Created on Monday, 10 February 2014 Written by RALPH D. RUSSO, AP College Football Writer
Tolerance is about to be tested in the National Football League.
FILE - In this Jan. 1, 2014, file photo, Missouri senior defensive lineman Michael Sam speaks to the media during an NCAA college football news conference in Irving, Texas. Sam says he is gay, and he could become the first openly homosexual player in the NFL. (AP Photo/Brandon Wade, File)
And Michael Sam hopes his ability is all that matters, not his sexual orientation.
Missouri's All-America defensive end came out to the entire country Sunday night and could become the first openly gay player in America's most popular sport.
"I just want to go to the team who drafts me," Sam told ESPN in an interview that aired Sunday, "because that team knows about me, knows that I'm gay, and also knows that I work hard. That's the team I want to go to."
Nobody has ever done this before.
In interviews with ESPN, The New York Times and Outsports, Sam said publicly for the first time that he was gay. He said he came out to his teammates and coaches at Missouri in August.
Sam will participate in the NFL combine later this month in Indianapolis and is projected to be a mid-round draft pick in May.
"Hopefully it will be the same like my locker room," he told ESPN. "It's a workplace. If you've ever been in a Division I or pro locker room, it's a business place. You want to act professional."
Sam received much public support Sunday night from people throughout the world of sports.
"I can't wait to cheer for whatever lucky team that drafts @MikeSamFootball. Personally I hope he goes to my favorite team. The @Colts" tweeted Jason Collins, the pro basketball player who said publicly last season that he is gay.
There also were words of caution.
Offensive lineman Frank Garcia, who played nine seasons (1995-2003) in the NFL with the Panthers, Rams and Cardinals, said Sam could face "huge challenges" in the league.
Garcia was teammates and good friends with defensive lineman Esera Tuaolo, who announced he was gay on HBO's Real Sports in 2002 — three years after he left the NFL.
Garcia said although he and Tuaolo regularly hung out as teammates in Carolina in 1999, Tuaolo never once let on that he was gay.
"I think a lot of guys in the NFL are going to say they will accept it, but there are a lot of guys who won't," said Garcia, now a sports radio show host with WFNZ-AM in Charlotte. "The reality is Michael Sam is going to open himself up to a lot of criticism and a lot of challenges. Those are challenges most gay people have to go through, but when you are dealing with alpha males and some meatheads in an NFL locker room it's amplified. And there are some guys who have strong religious beliefs, too, so he's going to be judged. He's going to face some things that are going to be very difficult to overcome."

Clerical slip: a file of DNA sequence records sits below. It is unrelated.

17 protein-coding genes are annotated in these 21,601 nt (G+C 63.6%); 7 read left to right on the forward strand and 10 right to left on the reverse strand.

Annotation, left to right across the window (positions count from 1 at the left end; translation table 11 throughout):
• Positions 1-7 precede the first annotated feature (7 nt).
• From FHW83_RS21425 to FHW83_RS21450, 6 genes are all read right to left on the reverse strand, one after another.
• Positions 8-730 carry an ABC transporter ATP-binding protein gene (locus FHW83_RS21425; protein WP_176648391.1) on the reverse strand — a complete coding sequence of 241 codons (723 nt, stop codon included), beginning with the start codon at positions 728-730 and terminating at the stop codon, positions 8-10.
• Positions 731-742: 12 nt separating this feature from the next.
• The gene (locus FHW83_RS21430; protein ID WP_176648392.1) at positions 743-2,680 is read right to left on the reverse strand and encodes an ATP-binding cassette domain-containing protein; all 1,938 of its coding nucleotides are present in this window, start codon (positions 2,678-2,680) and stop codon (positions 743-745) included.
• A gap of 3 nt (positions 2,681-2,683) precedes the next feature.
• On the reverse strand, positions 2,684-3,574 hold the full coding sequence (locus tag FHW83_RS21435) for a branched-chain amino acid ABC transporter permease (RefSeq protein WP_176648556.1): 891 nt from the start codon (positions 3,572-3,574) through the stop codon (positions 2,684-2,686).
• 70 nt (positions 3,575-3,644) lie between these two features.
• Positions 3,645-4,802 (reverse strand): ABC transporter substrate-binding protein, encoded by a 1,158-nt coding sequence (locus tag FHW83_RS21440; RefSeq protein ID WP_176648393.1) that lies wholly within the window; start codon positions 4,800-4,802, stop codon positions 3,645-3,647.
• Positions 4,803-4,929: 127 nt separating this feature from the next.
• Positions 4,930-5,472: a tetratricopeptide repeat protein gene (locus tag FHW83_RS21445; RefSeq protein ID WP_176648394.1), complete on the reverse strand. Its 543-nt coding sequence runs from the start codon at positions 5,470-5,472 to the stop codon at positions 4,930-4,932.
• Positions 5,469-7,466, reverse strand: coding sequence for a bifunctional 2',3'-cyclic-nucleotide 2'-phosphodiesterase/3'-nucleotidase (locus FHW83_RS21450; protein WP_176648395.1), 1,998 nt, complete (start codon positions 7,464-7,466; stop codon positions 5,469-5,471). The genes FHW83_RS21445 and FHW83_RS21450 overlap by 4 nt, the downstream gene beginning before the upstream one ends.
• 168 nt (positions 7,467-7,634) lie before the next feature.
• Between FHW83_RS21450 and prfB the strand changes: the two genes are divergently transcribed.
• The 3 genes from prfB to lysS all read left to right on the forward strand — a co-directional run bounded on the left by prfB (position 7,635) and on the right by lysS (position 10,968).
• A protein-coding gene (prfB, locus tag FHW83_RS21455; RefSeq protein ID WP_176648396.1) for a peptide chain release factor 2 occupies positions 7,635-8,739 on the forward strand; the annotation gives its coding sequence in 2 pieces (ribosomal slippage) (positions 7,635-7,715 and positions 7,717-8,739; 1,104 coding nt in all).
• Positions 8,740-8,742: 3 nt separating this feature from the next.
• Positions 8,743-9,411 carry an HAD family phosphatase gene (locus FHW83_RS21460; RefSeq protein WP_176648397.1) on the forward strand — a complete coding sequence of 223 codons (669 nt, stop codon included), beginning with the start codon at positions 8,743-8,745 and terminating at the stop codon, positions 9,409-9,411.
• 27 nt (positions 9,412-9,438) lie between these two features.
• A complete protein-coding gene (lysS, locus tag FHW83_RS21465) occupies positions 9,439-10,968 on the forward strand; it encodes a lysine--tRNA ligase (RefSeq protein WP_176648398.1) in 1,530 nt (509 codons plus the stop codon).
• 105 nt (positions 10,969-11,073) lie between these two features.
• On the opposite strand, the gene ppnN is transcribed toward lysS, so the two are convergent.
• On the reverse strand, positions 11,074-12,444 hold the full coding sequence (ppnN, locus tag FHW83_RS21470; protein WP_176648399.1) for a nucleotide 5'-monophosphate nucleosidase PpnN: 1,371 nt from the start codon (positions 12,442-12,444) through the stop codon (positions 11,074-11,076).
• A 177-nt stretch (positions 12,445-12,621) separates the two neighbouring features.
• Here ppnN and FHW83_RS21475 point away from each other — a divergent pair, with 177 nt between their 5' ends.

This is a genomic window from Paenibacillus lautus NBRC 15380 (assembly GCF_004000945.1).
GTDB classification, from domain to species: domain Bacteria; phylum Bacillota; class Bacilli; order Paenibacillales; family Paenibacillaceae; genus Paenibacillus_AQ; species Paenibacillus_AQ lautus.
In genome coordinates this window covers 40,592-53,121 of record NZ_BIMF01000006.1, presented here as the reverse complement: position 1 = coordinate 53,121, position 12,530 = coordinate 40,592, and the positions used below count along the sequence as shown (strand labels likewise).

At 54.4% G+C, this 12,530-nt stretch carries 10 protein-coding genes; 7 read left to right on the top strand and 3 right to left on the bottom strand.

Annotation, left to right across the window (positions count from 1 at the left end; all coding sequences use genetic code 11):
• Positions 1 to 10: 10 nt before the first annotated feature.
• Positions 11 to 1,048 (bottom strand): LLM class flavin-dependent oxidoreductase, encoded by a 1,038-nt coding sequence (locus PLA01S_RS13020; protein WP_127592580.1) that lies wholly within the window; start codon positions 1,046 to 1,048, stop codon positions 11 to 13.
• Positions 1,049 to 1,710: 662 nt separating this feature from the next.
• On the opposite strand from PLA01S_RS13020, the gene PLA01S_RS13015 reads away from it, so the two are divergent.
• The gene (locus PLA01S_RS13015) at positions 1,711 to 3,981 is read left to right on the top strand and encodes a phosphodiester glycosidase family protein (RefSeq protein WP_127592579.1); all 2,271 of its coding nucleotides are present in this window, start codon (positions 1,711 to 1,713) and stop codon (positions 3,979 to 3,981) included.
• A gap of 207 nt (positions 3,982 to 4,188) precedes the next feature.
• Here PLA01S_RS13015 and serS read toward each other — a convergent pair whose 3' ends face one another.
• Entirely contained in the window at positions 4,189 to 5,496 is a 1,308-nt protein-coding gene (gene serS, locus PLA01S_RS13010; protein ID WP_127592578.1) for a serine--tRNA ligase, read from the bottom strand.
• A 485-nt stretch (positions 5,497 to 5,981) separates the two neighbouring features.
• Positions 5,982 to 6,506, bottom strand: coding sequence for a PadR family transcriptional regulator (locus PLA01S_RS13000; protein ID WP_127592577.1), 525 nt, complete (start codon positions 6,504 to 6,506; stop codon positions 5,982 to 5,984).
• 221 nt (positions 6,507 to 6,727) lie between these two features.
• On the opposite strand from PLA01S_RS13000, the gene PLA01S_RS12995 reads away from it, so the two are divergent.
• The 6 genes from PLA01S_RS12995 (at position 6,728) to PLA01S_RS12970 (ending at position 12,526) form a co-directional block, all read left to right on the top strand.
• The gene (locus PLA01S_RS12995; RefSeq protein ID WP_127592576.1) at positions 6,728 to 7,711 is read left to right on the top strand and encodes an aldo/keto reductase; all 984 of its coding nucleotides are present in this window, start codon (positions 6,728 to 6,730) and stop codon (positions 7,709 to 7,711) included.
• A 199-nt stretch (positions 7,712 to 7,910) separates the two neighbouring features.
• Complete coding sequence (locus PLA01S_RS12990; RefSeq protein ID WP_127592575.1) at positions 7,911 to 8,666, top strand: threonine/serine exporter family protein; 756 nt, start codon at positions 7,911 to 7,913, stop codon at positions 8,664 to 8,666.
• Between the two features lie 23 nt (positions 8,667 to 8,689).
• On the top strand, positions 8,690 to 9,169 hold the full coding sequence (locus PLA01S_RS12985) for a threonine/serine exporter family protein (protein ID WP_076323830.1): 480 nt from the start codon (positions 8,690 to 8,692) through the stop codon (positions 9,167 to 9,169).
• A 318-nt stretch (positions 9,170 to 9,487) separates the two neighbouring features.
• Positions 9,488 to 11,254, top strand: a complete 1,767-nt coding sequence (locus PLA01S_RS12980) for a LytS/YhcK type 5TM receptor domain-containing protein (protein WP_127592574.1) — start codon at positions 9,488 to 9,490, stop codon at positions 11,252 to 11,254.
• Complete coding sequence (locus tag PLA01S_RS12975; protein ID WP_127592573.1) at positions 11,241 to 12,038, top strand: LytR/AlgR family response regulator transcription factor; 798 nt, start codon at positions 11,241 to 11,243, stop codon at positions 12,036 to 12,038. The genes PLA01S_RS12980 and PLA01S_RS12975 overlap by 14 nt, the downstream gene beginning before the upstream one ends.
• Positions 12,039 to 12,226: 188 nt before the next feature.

The 6-foot-2, 255-pound Sam participated in the Senior Bowl in Mobile, Ala., last month after leading the Southeastern Conference in sacks (11.5) and tackles for loss (19). He was the SEC defensive player of the year.
There have been a few NFL players who have come out after their playing days, including Kwame Harris and Dave Kopay.
Collins, a 35-year-old backup center, came out after last season when he was a free agent and was not signed this season. MLS star and U.S. national team player Robbie Rogers also came out a year ago.
"His courage will inspire millions to live their truth," Rogers tweeted about Sam.
Division III Willamette kicker Conner Mertens, a redshirt freshman, said last month he was bisexual.
"We admire Michael Sam's honesty and courage," the NFL said in statement. "Michael is a football player. Any player with ability and determination can succeed in the NFL. We look forward to welcoming and supporting Michael Sam in 2014."
Sam's announcement comes at a time gay rights and sports have collided at the Olympics in Sochi. Russia's anti-gay propaganda law has received much attention, and criticism, because of the games.
"By rewriting the script for countless young athletes, Michael has demonstrated the leadership that, along with his impressive skills on the field, makes him a natural fit for the NFL," said Sarah Kate Ellis, president of GLAAD, a leading lesbian, gay, bisexual and transgender advocacy organization. "With acceptance of LGBT people rising across our coasts — in our schools, churches, and workplaces — it's clear that America is ready for an openly gay football star."
The NFL's sexual orientation, anti-discrimination and harassment policy states:
"Coaches, General Managers and others responsible for interviewing and hiring draft-eligible players and free agents must not seek information concerning or make personnel decisions based on a player's sexual orientation. This includes asking questions during an interview that suggest that the player's sexual orientation will be a factor in the decision to draft or sign him.
"Examples: Do you like women or men? How well do you do with the ladies? Do you have a girlfriend?"
Carolina Panthers running back DeAngelo Williams tweeted: "I could care less about a man's sexual preference! i care about winning games and being respectful in the locker room!"
Williams' teammate, cornerback Drayton Florence, posted on his Twitter account: "No comment but it can be a distraction in the locker room. At least he's open with it much respect!"
AP Sports Writer Steve Reed in Charlotte, N.C., contributed to this report.